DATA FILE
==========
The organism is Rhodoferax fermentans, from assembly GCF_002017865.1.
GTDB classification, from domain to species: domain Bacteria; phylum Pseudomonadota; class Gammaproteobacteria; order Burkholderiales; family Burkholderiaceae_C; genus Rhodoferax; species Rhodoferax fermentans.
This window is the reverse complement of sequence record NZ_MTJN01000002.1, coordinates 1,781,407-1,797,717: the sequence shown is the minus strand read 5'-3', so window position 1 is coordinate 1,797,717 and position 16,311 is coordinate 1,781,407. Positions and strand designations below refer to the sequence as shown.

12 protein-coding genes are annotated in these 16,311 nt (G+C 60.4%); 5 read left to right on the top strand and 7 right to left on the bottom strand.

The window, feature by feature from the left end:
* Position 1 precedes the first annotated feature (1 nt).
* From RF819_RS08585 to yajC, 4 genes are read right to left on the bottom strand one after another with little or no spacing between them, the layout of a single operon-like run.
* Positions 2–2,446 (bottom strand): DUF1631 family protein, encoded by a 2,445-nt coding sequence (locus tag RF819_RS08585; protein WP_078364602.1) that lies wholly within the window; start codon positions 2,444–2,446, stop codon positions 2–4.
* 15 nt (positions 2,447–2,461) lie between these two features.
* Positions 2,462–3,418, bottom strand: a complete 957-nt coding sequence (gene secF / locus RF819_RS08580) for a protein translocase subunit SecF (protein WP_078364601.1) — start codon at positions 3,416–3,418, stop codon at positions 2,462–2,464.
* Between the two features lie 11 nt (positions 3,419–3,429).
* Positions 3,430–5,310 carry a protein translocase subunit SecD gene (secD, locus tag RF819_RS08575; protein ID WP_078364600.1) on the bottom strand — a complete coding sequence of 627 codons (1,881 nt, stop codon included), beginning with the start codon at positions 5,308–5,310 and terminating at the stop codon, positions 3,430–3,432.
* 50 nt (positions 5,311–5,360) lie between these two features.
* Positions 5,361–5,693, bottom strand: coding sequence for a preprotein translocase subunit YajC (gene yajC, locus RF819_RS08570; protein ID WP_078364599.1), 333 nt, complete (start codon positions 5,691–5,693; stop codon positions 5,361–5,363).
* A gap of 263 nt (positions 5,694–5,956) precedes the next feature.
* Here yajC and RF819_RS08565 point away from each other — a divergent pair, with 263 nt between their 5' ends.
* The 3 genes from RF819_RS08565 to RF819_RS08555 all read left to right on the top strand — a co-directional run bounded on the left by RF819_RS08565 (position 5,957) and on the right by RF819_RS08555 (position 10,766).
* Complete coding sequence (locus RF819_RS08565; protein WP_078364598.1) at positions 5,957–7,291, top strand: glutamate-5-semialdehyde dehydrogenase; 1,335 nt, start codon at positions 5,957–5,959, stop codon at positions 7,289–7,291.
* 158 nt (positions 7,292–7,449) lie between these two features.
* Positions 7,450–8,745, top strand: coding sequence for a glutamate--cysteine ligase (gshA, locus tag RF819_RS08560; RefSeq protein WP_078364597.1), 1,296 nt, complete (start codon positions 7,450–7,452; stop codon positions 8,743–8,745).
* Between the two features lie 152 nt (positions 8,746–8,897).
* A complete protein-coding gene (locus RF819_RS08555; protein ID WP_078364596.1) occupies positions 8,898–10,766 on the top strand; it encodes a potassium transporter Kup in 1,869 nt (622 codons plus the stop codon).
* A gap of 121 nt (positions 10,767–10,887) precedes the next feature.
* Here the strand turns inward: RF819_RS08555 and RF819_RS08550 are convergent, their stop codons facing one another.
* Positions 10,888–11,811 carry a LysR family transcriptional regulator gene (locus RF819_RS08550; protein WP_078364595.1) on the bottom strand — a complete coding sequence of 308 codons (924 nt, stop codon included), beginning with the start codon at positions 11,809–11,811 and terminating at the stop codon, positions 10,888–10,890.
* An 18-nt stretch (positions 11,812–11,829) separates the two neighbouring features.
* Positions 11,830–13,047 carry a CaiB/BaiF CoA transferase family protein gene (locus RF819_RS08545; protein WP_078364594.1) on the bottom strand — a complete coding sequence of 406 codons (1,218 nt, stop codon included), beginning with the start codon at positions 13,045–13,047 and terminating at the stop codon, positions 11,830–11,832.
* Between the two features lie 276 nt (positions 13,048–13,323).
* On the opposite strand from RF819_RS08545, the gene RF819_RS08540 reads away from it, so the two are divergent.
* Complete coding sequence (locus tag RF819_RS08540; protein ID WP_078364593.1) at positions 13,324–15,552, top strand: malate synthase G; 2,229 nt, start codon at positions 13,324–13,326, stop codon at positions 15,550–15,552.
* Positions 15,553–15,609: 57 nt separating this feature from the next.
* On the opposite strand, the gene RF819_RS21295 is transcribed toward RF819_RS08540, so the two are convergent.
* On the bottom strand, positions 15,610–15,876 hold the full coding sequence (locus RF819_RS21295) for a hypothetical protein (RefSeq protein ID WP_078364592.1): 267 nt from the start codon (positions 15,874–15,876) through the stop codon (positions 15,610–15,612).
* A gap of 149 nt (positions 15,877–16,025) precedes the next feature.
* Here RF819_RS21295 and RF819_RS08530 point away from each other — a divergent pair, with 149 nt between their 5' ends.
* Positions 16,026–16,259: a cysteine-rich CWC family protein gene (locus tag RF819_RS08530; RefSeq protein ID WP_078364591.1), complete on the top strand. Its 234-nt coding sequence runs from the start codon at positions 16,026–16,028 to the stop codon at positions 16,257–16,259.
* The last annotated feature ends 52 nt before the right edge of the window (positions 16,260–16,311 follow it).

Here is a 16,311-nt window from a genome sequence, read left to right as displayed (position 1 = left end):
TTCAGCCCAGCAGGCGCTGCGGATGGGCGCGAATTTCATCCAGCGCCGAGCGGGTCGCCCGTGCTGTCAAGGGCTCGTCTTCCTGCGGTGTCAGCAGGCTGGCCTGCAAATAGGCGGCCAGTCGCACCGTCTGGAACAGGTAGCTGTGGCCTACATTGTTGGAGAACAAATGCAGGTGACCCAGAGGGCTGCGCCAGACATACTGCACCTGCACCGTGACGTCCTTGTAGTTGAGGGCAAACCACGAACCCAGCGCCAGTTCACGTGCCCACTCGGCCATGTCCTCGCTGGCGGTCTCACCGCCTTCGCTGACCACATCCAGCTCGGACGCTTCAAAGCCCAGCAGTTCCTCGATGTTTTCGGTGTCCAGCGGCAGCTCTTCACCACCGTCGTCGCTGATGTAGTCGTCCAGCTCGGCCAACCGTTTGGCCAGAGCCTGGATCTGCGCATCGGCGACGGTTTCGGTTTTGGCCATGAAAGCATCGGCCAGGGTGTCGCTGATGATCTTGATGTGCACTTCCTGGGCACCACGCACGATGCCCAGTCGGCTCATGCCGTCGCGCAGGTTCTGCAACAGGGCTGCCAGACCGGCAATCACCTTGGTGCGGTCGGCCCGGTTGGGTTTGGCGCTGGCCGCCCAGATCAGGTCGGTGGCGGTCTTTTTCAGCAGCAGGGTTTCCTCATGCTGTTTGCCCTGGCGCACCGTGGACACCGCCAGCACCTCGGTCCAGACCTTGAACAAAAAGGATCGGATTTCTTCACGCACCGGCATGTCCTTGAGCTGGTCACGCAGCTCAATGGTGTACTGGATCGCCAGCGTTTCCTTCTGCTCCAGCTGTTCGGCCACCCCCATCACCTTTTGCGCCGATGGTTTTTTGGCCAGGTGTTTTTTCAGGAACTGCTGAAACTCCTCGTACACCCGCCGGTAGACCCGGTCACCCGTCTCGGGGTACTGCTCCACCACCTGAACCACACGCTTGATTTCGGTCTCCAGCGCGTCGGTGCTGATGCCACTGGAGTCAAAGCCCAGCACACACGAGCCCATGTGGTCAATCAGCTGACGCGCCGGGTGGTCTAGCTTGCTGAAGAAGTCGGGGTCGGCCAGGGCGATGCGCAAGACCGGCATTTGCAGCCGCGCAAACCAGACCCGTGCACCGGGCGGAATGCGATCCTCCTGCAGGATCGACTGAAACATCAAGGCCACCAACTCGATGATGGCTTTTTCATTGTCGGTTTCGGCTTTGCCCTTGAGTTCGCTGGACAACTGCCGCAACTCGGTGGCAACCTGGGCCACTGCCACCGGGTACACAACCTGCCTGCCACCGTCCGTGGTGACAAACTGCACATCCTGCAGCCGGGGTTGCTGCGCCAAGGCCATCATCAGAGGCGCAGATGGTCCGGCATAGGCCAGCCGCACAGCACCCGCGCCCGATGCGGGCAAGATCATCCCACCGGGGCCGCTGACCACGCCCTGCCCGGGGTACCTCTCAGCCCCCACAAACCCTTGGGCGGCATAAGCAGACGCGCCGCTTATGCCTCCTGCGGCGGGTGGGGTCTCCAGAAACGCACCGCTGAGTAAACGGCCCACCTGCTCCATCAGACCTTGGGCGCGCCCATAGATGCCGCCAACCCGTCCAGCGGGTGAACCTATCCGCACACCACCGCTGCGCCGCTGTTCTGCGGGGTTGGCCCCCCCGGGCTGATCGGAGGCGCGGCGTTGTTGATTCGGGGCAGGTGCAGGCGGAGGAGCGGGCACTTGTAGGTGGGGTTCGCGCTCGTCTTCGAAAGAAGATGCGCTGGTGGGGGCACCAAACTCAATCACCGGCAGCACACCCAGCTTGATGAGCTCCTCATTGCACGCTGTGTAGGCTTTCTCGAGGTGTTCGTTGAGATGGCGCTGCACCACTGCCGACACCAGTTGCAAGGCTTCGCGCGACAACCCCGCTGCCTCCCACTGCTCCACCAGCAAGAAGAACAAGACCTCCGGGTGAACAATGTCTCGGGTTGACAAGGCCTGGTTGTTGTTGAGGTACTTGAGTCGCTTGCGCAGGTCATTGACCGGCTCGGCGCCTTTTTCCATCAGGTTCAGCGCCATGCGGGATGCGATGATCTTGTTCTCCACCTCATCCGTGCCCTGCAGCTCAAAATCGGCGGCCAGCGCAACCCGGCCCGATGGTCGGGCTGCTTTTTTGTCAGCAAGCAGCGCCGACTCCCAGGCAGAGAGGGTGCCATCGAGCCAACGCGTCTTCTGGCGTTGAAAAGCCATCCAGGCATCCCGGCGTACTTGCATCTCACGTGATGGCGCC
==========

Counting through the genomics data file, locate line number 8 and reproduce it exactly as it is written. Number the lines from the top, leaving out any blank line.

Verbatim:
* Positions 2–2,446 (bottom strand): DUF1631 family protein, encoded by a 2,445-nt coding sequence (locus tag RF819_RS08585; protein WP_078364602.1) that lies wholly within the window; start codon positions 2,444–2,446, stop codon positions 2–4.